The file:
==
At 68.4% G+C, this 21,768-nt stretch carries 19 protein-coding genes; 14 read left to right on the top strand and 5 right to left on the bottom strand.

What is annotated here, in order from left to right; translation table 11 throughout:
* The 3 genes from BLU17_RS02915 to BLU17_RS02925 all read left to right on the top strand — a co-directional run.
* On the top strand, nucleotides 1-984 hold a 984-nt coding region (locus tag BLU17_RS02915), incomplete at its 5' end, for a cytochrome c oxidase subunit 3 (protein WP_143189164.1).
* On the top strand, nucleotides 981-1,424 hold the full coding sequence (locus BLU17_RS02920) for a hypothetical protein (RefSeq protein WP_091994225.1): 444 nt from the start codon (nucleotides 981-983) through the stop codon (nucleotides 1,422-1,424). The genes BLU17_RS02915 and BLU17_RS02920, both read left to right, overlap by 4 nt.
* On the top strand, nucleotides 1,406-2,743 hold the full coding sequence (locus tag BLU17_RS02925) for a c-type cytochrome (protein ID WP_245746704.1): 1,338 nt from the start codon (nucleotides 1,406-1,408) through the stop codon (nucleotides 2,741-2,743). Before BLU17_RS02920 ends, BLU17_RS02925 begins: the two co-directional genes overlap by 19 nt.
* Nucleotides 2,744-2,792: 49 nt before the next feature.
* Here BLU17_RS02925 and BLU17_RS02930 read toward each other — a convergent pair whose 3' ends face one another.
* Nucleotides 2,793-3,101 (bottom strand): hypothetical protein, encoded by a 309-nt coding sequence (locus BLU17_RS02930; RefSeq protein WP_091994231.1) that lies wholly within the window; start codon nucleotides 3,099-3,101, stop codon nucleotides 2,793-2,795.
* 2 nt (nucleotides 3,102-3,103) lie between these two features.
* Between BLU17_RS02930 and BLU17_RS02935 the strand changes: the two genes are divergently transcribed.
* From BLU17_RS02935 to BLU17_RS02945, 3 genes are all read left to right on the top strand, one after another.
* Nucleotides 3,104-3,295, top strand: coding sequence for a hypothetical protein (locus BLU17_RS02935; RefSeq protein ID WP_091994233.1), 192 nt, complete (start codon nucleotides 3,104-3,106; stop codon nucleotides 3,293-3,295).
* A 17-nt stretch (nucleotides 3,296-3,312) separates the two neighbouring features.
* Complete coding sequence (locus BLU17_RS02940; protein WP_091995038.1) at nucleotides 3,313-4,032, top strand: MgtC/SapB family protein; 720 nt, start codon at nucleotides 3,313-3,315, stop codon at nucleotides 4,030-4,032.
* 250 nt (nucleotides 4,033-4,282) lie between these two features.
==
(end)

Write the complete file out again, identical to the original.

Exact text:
At 68.4% G+C, this 21,768-nt stretch carries 19 protein-coding genes; 14 read left to right on the top strand and 5 right to left on the bottom strand.

What is annotated here, in order from left to right; translation table 11 throughout:
* The 3 genes from BLU17_RS02915 to BLU17_RS02925 all read left to right on the top strand — a co-directional run.
* On the top strand, nucleotides 1-984 hold a 984-nt coding region (locus tag BLU17_RS02915), incomplete at its 5' end, for a cytochrome c oxidase subunit 3 (protein WP_143189164.1).
* On the top strand, nucleotides 981-1,424 hold the full coding sequence (locus BLU17_RS02920) for a hypothetical protein (RefSeq protein WP_091994225.1): 444 nt from the start codon (nucleotides 981-983) through the stop codon (nucleotides 1,422-1,424). The genes BLU17_RS02915 and BLU17_RS02920, both read left to right, overlap by 4 nt.
* On the top strand, nucleotides 1,406-2,743 hold the full coding sequence (locus tag BLU17_RS02925) for a c-type cytochrome (protein ID WP_245746704.1): 1,338 nt from the start codon (nucleotides 1,406-1,408) through the stop codon (nucleotides 2,741-2,743). Before BLU17_RS02920 ends, BLU17_RS02925 begins: the two co-directional genes overlap by 19 nt.
* Nucleotides 2,744-2,792: 49 nt before the next feature.
* Here BLU17_RS02925 and BLU17_RS02930 read toward each other — a convergent pair whose 3' ends face one another.
* Nucleotides 2,793-3,101 (bottom strand): hypothetical protein, encoded by a 309-nt coding sequence (locus BLU17_RS02930; RefSeq protein WP_091994231.1) that lies wholly within the window; start codon nucleotides 3,099-3,101, stop codon nucleotides 2,793-2,795.
* 2 nt (nucleotides 3,102-3,103) lie between these two features.
* Between BLU17_RS02930 and BLU17_RS02935 the strand changes: the two genes are divergently transcribed.
* From BLU17_RS02935 to BLU17_RS02945, 3 genes are all read left to right on the top strand, one after another.
* Nucleotides 3,104-3,295, top strand: coding sequence for a hypothetical protein (locus BLU17_RS02935; RefSeq protein ID WP_091994233.1), 192 nt, complete (start codon nucleotides 3,104-3,106; stop codon nucleotides 3,293-3,295).
* A 17-nt stretch (nucleotides 3,296-3,312) separates the two neighbouring features.
* Complete coding sequence (locus BLU17_RS02940; protein WP_091995038.1) at nucleotides 3,313-4,032, top strand: MgtC/SapB family protein; 720 nt, start codon at nucleotides 3,313-3,315, stop codon at nucleotides 4,030-4,032.
* 250 nt (nucleotides 4,033-4,282) lie between these two features.